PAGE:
Opening a new chapter in an infamous stamp-world mystery, a valuable “inverted Jenny” stamp has surfaced six decades after it was stolen from a collectors’ convention.
The stamp — one of the world’s most famous pieces of postage — was among four of its kind taken from a 1955 collectors’ convention. While two were recovered over 30 years ago, there had been no sign of the others until this one was submitted to a New York auction house last week and authenticated.
“It’s one of the most notorious crimes in philatelic history, and there’s a piece of the puzzle now that’s in place,” said Scott English, the administrator of the American Philatelic Research Library, which owns the stamp.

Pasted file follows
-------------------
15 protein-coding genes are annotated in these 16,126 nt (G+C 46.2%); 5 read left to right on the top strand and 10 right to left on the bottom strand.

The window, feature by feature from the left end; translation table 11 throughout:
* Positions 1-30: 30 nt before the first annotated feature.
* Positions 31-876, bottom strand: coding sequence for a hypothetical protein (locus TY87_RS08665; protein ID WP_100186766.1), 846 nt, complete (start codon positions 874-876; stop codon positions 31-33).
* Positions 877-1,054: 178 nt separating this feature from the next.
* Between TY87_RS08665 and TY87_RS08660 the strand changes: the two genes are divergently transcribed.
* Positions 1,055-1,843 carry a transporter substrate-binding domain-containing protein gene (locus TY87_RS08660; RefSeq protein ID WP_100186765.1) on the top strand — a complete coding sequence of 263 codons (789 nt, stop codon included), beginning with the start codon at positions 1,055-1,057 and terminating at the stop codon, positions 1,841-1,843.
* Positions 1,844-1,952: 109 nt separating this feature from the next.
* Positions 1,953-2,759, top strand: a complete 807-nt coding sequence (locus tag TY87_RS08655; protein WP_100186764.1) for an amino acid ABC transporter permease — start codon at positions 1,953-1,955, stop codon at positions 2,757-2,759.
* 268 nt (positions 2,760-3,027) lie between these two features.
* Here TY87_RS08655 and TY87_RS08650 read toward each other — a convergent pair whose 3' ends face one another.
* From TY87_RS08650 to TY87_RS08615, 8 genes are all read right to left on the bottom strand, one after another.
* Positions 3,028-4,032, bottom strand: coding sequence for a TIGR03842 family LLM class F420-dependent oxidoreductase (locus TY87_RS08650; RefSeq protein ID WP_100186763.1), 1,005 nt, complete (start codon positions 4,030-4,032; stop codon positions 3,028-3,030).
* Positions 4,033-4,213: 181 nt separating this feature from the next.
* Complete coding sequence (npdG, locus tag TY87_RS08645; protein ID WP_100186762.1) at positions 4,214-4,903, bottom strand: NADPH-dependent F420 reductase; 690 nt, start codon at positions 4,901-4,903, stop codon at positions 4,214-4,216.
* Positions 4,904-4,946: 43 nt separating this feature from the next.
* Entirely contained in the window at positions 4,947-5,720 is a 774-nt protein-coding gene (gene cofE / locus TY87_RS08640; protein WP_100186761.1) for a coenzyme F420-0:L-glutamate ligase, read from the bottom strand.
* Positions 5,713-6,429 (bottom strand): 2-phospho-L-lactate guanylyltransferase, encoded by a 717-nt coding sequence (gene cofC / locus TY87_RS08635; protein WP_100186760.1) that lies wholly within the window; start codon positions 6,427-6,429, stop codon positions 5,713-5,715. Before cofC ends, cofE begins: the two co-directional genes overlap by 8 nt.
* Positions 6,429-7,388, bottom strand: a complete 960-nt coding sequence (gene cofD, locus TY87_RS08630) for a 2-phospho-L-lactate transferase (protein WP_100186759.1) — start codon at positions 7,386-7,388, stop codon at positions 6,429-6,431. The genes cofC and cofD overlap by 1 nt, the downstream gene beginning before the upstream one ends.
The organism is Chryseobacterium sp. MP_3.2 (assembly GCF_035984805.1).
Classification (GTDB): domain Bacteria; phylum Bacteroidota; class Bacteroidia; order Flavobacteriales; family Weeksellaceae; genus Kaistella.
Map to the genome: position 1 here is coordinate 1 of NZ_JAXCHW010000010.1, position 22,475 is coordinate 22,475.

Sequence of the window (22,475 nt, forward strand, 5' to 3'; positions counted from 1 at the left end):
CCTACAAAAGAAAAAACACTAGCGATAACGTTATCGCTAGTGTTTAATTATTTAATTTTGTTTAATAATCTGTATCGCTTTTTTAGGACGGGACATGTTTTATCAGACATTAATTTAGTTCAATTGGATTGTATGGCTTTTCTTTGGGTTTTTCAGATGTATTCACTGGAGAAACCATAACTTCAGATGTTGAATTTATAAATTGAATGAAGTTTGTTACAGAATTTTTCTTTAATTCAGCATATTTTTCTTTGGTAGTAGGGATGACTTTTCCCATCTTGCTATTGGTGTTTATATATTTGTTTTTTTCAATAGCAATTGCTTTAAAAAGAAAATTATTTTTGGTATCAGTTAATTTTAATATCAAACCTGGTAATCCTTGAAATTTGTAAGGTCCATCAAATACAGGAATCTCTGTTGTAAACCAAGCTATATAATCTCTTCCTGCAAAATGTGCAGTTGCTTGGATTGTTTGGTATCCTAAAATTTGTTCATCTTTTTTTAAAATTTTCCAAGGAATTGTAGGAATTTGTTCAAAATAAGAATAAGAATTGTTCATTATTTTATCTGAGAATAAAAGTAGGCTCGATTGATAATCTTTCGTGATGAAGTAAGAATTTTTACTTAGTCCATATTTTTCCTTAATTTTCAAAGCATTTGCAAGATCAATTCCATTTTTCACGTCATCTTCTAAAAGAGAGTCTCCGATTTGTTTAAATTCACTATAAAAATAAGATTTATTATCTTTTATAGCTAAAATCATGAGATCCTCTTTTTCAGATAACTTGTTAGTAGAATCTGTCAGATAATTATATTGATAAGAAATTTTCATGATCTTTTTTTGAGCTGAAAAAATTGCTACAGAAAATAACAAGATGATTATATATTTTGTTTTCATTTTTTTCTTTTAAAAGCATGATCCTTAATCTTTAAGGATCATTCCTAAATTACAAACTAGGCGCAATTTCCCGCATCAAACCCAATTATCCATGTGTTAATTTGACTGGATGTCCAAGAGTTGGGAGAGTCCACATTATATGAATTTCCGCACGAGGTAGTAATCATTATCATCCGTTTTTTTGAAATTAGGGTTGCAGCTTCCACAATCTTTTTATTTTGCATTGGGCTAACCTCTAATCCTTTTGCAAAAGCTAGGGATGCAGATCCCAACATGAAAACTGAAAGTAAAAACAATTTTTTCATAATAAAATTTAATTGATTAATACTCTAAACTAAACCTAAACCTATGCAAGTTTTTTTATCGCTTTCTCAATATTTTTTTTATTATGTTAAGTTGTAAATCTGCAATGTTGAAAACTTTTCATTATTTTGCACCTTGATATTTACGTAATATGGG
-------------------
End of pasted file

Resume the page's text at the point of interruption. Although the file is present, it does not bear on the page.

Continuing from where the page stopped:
The would-be consigner, a man in his 20s who lives in the U.K., said he’d inherited the stamp from his grandfather and knew little about it. The library hopes the stamp’s discovery could lead to new clues.
“We’re going to remain optimistic,” English said. “Because think about it: Here we are, 61 years later, and a stamp has appeared.”
Worth 24 cents when issued in 1918, inverted Jenny stamps fetch hundreds of thousands of dollars today. While other stamps are rarer, the Jenny is one of few that is readily recognized even by non-collectors.